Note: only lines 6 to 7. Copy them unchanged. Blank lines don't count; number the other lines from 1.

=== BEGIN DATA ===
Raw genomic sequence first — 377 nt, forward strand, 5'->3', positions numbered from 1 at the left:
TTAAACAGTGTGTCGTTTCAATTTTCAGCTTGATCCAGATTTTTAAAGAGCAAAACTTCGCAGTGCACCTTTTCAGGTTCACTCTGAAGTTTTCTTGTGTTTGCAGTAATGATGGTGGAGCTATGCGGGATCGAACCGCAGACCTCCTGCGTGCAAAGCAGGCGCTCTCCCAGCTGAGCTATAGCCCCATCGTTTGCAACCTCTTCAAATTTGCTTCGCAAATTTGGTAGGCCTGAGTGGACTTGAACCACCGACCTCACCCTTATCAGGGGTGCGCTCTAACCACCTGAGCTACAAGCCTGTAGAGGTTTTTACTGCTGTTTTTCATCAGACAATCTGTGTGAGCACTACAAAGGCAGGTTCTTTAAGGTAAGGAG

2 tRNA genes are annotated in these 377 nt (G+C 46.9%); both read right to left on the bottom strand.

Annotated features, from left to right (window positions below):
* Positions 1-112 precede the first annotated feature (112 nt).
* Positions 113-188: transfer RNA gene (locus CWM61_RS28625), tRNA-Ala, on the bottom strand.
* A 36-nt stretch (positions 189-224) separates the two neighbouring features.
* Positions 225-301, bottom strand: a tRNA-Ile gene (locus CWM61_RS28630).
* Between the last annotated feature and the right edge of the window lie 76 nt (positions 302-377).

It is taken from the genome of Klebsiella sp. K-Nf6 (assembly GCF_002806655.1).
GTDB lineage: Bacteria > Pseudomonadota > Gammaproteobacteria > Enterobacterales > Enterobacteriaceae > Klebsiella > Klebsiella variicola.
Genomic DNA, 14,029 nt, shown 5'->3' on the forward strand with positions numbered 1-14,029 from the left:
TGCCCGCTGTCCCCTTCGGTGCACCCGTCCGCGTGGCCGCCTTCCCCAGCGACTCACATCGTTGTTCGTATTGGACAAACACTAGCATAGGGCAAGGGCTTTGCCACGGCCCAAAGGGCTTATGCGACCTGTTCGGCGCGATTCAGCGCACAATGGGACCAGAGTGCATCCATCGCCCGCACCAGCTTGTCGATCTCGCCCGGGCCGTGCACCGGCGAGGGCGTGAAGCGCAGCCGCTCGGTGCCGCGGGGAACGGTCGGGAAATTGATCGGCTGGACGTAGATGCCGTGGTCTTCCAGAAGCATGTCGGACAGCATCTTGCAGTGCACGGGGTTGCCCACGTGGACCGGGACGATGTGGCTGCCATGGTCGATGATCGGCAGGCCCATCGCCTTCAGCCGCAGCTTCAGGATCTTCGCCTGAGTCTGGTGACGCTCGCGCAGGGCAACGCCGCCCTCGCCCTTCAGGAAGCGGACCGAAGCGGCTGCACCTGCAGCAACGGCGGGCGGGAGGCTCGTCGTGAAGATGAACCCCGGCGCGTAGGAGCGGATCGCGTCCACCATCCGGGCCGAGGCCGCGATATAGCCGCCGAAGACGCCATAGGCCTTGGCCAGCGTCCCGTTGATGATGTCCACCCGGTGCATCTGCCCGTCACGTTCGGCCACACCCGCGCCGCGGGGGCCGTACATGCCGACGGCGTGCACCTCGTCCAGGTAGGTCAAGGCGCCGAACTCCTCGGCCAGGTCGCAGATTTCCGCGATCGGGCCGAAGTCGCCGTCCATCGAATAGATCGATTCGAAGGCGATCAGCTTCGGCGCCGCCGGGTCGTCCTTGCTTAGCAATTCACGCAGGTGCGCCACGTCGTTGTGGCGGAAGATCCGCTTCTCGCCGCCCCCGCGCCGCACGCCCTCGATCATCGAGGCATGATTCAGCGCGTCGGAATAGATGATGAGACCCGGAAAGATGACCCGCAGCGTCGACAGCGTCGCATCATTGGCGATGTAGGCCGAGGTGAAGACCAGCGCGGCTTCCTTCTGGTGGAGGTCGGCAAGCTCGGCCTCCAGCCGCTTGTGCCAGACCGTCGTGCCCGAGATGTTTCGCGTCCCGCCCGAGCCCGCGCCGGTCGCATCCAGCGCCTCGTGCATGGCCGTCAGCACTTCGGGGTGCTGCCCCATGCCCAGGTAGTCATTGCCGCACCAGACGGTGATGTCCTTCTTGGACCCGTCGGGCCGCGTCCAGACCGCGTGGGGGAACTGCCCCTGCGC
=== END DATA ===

* Positions 113-188: transfer RNA gene (locus CWM61_RS28625), tRNA-Ala, on the bottom strand.
* A 36-nt stretch (positions 189-224) separates the two neighbouring features.